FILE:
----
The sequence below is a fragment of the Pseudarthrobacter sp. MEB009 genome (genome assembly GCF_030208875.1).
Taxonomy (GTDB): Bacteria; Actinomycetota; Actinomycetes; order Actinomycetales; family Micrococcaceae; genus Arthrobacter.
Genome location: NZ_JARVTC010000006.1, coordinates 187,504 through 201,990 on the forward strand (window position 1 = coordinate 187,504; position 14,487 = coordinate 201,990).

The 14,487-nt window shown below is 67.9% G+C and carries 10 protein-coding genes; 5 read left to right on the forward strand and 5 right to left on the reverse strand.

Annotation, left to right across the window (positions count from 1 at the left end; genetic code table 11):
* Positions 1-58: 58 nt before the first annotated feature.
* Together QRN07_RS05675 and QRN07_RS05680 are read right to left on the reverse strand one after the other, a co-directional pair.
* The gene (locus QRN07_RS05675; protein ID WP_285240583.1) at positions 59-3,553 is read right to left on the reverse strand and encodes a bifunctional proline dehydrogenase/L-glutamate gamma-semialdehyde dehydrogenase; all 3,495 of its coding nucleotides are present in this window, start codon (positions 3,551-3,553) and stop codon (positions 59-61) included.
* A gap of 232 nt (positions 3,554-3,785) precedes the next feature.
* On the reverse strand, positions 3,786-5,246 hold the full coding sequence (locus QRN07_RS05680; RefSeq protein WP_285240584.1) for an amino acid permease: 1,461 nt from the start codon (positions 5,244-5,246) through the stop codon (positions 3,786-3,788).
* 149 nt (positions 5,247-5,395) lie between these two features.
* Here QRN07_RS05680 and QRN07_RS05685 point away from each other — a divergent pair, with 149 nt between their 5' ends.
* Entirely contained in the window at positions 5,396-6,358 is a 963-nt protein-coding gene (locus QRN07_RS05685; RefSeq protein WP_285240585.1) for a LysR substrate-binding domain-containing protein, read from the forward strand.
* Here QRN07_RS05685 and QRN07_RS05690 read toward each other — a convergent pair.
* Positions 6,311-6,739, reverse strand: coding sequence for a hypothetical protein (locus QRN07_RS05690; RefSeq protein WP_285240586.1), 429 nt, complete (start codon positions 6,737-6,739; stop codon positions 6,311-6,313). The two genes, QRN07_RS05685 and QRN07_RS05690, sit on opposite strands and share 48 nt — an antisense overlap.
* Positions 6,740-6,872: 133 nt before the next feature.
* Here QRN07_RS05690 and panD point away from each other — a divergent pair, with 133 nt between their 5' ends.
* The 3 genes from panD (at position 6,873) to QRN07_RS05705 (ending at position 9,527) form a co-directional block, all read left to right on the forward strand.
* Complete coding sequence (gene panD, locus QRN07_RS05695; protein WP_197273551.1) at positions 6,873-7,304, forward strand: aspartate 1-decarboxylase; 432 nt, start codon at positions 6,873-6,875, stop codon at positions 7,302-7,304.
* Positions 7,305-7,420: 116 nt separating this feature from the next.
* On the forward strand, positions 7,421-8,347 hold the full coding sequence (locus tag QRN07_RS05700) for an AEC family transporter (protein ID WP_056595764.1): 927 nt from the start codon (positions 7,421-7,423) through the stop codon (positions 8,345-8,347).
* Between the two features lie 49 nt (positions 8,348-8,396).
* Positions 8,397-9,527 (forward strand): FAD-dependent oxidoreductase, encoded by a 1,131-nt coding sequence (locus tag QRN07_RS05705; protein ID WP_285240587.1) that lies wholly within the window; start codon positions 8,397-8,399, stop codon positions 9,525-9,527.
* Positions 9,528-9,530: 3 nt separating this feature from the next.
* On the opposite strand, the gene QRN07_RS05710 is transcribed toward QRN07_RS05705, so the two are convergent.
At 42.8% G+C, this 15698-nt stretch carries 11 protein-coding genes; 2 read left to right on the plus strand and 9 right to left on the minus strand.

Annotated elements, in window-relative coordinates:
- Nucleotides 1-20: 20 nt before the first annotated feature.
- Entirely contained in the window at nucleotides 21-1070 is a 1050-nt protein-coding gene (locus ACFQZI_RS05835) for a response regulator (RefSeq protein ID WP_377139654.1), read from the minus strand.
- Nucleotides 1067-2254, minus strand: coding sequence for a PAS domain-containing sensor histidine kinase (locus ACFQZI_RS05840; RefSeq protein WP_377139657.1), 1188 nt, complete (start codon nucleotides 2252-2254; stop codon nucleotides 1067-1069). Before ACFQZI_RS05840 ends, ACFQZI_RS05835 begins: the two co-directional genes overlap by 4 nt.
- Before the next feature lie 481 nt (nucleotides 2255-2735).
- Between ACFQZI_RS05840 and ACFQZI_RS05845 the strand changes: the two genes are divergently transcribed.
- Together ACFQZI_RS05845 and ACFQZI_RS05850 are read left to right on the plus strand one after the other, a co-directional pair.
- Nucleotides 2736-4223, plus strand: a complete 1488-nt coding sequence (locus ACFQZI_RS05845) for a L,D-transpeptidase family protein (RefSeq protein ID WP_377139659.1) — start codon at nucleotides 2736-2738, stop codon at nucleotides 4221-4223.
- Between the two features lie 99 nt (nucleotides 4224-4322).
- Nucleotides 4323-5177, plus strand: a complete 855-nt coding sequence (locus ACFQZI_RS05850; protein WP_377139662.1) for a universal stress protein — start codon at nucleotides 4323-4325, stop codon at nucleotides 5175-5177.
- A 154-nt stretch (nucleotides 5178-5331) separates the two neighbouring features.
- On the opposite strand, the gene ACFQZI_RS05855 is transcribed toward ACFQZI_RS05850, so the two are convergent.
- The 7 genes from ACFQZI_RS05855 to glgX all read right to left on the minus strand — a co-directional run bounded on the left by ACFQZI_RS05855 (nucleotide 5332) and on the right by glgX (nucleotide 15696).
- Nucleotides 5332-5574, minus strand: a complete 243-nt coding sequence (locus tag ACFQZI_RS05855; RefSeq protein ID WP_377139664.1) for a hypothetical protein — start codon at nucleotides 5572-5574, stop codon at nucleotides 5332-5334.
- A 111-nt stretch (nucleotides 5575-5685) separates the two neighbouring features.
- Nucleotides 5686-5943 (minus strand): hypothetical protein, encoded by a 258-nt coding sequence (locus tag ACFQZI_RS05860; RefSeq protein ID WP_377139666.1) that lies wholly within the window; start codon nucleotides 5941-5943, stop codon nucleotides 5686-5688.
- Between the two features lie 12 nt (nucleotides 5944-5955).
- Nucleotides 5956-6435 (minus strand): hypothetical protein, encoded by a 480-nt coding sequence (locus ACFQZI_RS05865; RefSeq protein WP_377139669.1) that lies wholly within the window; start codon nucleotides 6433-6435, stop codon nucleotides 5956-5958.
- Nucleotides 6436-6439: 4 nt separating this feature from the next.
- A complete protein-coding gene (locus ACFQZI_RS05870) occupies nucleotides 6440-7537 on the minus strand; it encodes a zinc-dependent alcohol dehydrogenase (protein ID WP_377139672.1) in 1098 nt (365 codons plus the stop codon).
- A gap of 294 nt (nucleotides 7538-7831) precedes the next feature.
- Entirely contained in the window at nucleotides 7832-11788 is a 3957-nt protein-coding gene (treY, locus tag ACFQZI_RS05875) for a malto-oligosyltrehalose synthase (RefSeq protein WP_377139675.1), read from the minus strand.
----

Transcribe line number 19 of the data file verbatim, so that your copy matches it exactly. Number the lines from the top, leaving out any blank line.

* Complete coding sequence (gene panD, locus QRN07_RS05695; protein WP_197273551.1) at positions 6,873-7,304, forward strand: aspartate 1-decarboxylase; 432 nt, start codon at positions 6,873-6,875, stop codon at positions 7,302-7,304.